After recovering from four hours of pushing wheel chairs by taking a nap in the afternoon, my mind led me to a consideration of the economic benefits of volunteers. For example, one of the two men who oversee this blog has just finished being trained to be a visitors’ guide at the Library of Congress and the other has been a volunteer in the local police force for a number of years. Nursing homes, museums and art galleries are further examples of organizations that depend on volunteers. Youth activities and groups of all kinds, cooking and serving meals in kitchens for the homeless and delivering meals to those who are homebound. The list seems endless and probably constantly changing.

Then, the question of what can be considered volunteering arose. For example, our church donated its Christmas offering of $25,000 to a clinic offering medical help to the poor and operated by volunteers. The people who operate the clinic are clearly volunteers, but what about those who donate money so the clinic can provide a service not available otherwise to the people who come to it. Right or wrong, I decided that providing support for volunteer activities should be considered part of the volunteer activity.

The census bureau has figures about those who volunteer, but I could find nothing about the economic aspects of the activity. Wikipedia, itself the result of volunteer activity, has an extensive selection on volunteers and volunteering that does not venture into the economic value of the activity. My not very thorough search led me to www.idealist.org which used figures from another organization:  “According to the Corporation for National and Community Service, 61.8 million individuals in the United States contributed 8 billion hours of volunteerism in 2008 alone.The economic value of all this volunteering? $162 billion U.S. dollars.”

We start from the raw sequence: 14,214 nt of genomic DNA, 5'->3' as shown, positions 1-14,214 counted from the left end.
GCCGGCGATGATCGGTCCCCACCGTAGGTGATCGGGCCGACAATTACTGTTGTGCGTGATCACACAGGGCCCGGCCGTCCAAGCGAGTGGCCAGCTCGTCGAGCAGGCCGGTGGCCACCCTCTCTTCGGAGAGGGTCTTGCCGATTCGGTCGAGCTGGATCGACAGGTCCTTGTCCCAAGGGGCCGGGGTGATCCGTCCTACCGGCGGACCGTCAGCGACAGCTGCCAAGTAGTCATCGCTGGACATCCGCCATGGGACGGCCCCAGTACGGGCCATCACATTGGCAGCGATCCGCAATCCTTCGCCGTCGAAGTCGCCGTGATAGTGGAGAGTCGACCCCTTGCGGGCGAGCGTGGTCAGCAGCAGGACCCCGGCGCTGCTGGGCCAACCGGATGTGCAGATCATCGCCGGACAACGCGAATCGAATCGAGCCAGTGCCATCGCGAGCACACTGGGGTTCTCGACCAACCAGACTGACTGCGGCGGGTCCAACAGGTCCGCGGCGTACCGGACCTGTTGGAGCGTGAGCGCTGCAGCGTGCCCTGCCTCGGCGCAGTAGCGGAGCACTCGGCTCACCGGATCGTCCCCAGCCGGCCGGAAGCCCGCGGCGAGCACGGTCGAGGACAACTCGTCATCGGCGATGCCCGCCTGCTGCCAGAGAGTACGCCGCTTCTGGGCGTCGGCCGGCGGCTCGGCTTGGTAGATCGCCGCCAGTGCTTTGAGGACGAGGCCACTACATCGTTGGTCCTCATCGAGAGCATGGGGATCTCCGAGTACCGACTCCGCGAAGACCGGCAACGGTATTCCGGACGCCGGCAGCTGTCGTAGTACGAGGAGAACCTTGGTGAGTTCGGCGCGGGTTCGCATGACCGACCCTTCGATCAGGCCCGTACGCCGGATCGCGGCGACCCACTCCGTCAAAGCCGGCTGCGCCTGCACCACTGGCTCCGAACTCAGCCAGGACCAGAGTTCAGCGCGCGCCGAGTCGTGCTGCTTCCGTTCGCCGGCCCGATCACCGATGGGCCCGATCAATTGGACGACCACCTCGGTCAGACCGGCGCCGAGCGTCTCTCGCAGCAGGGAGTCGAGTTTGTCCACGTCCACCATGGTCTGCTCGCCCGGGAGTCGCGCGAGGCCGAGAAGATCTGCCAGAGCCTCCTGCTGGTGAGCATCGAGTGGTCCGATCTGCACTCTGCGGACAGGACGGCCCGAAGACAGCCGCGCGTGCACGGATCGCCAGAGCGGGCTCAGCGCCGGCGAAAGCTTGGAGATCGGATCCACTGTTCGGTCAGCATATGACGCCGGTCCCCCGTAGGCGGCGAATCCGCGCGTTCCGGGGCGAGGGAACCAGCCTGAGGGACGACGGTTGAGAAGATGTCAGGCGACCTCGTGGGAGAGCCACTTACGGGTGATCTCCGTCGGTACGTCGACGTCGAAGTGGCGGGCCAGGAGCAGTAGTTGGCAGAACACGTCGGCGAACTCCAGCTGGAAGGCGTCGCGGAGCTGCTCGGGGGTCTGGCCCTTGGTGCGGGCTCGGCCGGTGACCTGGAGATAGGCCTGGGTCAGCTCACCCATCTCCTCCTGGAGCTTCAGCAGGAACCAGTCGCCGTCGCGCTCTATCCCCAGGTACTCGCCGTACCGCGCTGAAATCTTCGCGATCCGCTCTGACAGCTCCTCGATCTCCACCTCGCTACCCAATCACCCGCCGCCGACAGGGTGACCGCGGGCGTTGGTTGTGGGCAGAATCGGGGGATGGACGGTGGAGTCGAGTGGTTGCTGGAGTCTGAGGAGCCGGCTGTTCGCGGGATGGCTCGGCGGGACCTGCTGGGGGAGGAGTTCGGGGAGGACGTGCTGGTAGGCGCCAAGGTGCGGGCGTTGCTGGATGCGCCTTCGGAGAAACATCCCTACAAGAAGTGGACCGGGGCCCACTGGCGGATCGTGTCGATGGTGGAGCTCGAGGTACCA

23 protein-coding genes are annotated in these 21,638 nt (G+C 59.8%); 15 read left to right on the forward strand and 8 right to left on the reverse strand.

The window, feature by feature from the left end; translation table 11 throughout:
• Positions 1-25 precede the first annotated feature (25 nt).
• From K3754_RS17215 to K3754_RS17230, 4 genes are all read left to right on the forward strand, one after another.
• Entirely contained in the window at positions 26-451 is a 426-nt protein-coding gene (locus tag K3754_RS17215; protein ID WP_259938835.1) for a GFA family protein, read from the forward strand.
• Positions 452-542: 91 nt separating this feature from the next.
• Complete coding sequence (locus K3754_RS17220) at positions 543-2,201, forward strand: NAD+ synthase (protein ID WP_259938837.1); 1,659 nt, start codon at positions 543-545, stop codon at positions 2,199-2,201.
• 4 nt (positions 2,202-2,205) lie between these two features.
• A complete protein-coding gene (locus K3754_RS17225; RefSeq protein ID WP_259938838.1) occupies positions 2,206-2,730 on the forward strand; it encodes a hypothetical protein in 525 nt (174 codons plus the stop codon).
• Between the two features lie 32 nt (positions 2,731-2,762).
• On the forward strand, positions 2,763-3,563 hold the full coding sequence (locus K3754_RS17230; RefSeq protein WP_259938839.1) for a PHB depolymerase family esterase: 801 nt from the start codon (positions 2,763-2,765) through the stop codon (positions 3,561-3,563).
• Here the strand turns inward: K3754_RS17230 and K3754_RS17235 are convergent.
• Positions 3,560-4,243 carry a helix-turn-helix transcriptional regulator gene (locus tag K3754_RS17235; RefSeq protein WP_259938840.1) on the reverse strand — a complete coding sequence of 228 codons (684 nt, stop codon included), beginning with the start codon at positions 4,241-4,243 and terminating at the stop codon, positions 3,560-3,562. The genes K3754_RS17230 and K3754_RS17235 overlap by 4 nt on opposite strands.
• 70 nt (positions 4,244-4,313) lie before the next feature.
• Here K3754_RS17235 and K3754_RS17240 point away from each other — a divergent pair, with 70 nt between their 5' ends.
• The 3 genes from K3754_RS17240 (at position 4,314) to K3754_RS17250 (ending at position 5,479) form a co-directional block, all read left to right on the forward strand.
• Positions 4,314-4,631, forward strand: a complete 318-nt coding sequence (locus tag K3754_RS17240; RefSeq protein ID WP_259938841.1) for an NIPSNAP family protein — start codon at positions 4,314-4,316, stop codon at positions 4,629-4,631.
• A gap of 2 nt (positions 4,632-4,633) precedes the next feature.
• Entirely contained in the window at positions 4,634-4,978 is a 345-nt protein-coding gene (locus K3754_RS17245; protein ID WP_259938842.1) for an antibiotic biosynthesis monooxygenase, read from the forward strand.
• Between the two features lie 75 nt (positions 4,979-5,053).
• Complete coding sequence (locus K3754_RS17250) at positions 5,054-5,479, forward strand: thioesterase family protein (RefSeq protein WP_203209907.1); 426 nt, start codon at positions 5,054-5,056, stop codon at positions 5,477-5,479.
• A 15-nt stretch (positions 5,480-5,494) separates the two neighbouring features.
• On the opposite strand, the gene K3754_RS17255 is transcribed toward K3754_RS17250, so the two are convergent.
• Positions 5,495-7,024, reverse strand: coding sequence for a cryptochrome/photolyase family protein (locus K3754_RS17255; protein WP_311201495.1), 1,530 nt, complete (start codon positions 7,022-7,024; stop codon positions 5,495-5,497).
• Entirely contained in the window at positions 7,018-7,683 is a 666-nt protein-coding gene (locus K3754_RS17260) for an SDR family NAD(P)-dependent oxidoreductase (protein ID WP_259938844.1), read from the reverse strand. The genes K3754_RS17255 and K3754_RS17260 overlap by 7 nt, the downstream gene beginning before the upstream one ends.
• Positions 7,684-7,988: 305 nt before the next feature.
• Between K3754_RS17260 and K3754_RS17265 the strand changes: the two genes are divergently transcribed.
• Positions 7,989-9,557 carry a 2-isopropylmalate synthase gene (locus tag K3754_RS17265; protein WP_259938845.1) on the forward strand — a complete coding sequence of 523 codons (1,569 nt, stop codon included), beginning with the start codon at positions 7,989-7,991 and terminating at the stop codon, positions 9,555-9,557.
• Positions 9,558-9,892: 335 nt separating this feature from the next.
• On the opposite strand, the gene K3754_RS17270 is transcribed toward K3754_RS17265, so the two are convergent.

Thanks to Sam Roudebush plowing through the internet we have a thorough report, The Social Impact of Volunteerism, that takes on all (I think) aspects of volunteerism in a crisp presentation including economic value. I now have volunteers pop into my mind when I go into public and semi public institutions.

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Truth or Consequences

Truth and Consequences